Why is something 1/6 and something else 1/25? Why is something that was last week 1/5 is 1/15 this week? I’ve seen these “odds” change in the newspapers for horse racing, football, and other sports. I have never understood this. I watched some YouTube videos to try to make heads or tails from it but it’s left me in the same.

In: Mathematics

>Why is something 1/6 and something else 1/25?

For every $1 you bet, you will win $6 and $25 respectively. Odds are set so the sportsbook can try to get equal amounts of money on both sides of the bet.

If you had people bet on David vs. Goliath, obviously there’s going to be a ton of people betting on Goliath. So you have to increase the payout for people betting David, and lower it for Goliath, or you’ll risk losing a lot of money should Goliath win. Odds are what the sportsbook/casino uses to encourage people to bet underdogs and discourage people from betting favorites. Setting a “point spread” is another way they do it.

Don’t think of it as “what do the betting companies think the odds should be” think of it as “what odds do the betting companies need to set to get bets placed evenly”

In an over/under scenario betting companies pay out 10/11 meaning you bet 11 and they pay out 10 to a winner. Their sole goal is to get as much money bet on both sides and they win.

As an example. Total points in a basketball game set at 210, $2000 goes on the over. Betting company needs to get $2000 on the under so moves to 220. The figure adjusts to make the under more attractive. $3000 goes on the under and the line moves to 215. It is the betting patterns of the public that make the line.

For odds based gambling. A horse on even money gets $10000 bet on it, if it wins $10k gets paid out. They need the odds on the other horses to be attractive enough to get $11k bet on them then they win.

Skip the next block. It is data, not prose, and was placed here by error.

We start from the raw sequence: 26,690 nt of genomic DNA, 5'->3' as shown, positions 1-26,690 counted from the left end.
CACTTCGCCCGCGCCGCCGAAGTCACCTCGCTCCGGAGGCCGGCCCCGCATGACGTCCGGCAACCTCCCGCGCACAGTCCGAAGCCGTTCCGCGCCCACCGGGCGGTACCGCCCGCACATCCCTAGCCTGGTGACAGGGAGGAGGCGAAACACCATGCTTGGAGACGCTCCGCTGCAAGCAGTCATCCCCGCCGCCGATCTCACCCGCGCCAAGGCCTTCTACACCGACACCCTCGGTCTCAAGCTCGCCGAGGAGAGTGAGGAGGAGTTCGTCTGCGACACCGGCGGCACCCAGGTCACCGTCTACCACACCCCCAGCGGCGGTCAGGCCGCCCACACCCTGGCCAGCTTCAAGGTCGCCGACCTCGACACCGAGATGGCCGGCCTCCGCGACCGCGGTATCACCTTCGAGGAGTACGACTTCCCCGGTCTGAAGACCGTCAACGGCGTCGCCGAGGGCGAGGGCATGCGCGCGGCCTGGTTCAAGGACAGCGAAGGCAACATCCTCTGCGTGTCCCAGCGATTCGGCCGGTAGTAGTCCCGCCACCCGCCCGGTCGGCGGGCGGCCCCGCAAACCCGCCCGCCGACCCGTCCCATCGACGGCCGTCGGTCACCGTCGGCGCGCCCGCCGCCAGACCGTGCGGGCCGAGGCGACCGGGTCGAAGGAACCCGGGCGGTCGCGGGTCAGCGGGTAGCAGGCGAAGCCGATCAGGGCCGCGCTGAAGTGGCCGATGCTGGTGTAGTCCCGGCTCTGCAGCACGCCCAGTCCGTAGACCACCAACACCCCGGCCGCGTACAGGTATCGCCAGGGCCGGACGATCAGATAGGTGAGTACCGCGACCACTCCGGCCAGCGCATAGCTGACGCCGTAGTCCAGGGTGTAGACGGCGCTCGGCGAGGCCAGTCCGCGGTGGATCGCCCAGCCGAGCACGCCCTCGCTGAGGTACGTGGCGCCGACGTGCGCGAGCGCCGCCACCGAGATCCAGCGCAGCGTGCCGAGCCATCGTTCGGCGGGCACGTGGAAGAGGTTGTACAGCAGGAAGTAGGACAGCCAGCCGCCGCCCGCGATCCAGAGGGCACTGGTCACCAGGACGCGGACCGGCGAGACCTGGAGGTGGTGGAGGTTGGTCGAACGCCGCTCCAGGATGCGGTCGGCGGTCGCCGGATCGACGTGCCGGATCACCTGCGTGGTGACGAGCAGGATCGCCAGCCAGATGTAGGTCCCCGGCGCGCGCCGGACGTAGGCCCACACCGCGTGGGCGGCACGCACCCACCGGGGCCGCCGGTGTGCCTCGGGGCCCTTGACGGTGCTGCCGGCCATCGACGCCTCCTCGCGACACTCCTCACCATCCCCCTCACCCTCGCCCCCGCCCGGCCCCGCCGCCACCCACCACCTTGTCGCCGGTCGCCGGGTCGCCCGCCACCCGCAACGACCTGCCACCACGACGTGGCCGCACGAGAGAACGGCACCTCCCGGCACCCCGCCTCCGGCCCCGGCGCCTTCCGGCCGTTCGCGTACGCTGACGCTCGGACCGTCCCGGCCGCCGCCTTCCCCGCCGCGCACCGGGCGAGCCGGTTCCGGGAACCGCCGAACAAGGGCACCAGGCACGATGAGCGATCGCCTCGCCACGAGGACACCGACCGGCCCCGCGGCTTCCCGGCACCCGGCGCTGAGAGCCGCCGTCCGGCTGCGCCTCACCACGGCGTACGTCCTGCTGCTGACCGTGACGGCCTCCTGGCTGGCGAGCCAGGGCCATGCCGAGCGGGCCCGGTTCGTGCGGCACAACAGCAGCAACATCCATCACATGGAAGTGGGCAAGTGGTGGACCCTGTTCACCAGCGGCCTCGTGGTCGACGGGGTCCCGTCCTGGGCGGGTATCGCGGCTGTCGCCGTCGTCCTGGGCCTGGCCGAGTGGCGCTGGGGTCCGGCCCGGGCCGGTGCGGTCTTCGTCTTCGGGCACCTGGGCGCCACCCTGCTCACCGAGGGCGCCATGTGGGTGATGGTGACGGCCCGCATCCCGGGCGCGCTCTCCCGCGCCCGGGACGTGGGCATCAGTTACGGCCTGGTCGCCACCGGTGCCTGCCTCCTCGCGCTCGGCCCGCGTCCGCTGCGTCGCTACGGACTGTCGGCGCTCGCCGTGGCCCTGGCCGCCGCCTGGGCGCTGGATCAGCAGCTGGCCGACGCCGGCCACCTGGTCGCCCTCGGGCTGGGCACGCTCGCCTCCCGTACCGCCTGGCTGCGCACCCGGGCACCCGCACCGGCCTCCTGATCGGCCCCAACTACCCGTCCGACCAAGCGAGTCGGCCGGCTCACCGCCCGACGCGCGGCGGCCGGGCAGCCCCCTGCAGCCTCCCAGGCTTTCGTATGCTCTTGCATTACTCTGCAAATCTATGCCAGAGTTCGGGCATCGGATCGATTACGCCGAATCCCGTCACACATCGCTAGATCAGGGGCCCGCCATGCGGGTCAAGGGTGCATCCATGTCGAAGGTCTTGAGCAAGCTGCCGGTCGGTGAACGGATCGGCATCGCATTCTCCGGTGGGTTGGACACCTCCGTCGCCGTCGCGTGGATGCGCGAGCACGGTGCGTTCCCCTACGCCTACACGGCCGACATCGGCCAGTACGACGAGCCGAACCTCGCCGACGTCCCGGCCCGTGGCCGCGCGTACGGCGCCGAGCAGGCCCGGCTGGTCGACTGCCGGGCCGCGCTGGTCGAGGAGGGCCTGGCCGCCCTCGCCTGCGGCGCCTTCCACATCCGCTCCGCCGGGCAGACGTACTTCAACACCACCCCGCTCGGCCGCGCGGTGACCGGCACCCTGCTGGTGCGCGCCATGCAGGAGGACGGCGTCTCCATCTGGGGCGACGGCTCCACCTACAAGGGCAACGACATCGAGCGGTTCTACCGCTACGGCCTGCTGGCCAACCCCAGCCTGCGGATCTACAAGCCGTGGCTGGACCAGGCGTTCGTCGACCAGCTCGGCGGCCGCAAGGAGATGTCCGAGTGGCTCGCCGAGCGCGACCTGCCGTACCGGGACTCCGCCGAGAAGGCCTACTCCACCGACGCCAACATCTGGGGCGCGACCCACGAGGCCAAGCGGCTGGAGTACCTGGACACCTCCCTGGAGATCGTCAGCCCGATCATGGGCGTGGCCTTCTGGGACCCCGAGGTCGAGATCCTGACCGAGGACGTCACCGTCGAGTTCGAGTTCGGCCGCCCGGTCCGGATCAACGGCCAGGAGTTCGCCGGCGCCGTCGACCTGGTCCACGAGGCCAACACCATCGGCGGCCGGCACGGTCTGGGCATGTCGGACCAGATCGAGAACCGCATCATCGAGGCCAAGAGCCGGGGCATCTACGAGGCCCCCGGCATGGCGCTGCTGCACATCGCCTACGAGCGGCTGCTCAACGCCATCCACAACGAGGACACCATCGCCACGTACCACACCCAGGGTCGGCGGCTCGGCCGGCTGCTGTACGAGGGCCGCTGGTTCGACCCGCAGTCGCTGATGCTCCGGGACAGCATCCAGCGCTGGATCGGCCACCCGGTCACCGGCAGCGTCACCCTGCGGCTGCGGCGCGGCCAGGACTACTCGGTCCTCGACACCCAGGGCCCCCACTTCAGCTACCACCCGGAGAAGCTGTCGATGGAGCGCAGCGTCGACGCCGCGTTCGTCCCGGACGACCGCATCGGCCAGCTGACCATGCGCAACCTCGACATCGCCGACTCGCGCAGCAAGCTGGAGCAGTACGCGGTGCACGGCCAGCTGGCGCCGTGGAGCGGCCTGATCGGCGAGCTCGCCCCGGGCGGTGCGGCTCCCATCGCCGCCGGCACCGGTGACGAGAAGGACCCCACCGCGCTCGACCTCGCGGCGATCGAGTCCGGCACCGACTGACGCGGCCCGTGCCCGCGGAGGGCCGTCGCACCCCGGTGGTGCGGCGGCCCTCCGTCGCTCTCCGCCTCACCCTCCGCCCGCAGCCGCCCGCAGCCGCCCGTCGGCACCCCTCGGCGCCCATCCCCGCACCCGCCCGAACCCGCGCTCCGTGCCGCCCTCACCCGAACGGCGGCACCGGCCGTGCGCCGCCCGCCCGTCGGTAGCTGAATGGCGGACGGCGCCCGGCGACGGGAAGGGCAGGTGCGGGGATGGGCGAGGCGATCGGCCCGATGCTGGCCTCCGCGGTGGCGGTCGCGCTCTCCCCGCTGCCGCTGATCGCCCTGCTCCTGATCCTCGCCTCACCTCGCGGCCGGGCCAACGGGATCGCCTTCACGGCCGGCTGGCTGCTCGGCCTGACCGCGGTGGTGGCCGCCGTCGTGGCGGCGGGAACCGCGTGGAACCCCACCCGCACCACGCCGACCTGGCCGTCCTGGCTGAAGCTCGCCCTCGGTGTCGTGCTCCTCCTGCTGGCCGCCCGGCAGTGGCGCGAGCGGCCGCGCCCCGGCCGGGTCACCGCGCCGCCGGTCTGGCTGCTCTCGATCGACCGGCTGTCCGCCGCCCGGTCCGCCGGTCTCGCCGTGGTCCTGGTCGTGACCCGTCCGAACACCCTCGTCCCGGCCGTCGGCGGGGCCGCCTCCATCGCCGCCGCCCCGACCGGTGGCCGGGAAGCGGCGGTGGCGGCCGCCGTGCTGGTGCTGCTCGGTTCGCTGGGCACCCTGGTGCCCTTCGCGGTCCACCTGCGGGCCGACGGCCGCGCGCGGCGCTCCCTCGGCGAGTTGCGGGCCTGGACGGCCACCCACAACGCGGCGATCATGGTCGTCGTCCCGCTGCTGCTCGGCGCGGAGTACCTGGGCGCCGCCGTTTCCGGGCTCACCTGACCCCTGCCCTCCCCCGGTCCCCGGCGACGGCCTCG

Moral of the story, its the public betting patterns that make the changes

Sportsbooks have “odds makers” who basically use historical data to inform how likely they believe an event is to happen

Let’s take the Super Bowl today

Travis Kelce might have like 1:1 odds of getting a Touchdown, because the Odds Makers know that he scores about every other game, so it’s about a 50/50 shot

Conversely, someone like Kyle Juszczyk might have 5:1 odds of getting a Touchdown because he doesn’t get them nearly as often.

Lines can also move based off sentiment. The Odds Makers might set San Fransisco as the favourite, but if that causes people to bet overwhelmingly on Kansas City, then they’ll move the odds in KC’s favour to try to balance it out.

They could also move the lines based on news, if news came out that Patrick Mahomes is feeling sick, the odds might move more in favour of SF

ELI5: How do betting odds work?

byu/Livid_houseplant inexplainlikeimfive

ELI5: How do betting odds work?

byu/Generic–Handle inexplainlikeimfive

ELI5: How do betting odds work?

byu/Timothy406 inexplainlikeimfive

ELI5:How do you read betting odds?

byu/Koomskap inexplainlikeimfive

ELI5: Betting odds, how does the numbers +/- work in betting?

byu/spookyb0ii inexplainlikeimfive

ELI5: How are betting odds calculated?

byu/ukulelegnome inexplainlikeimfive

etc.

So the thing is that betting odds don’t actually reflect the peobability that you will win. They reflect the amount you will win if you win the bet. There are three types of odds.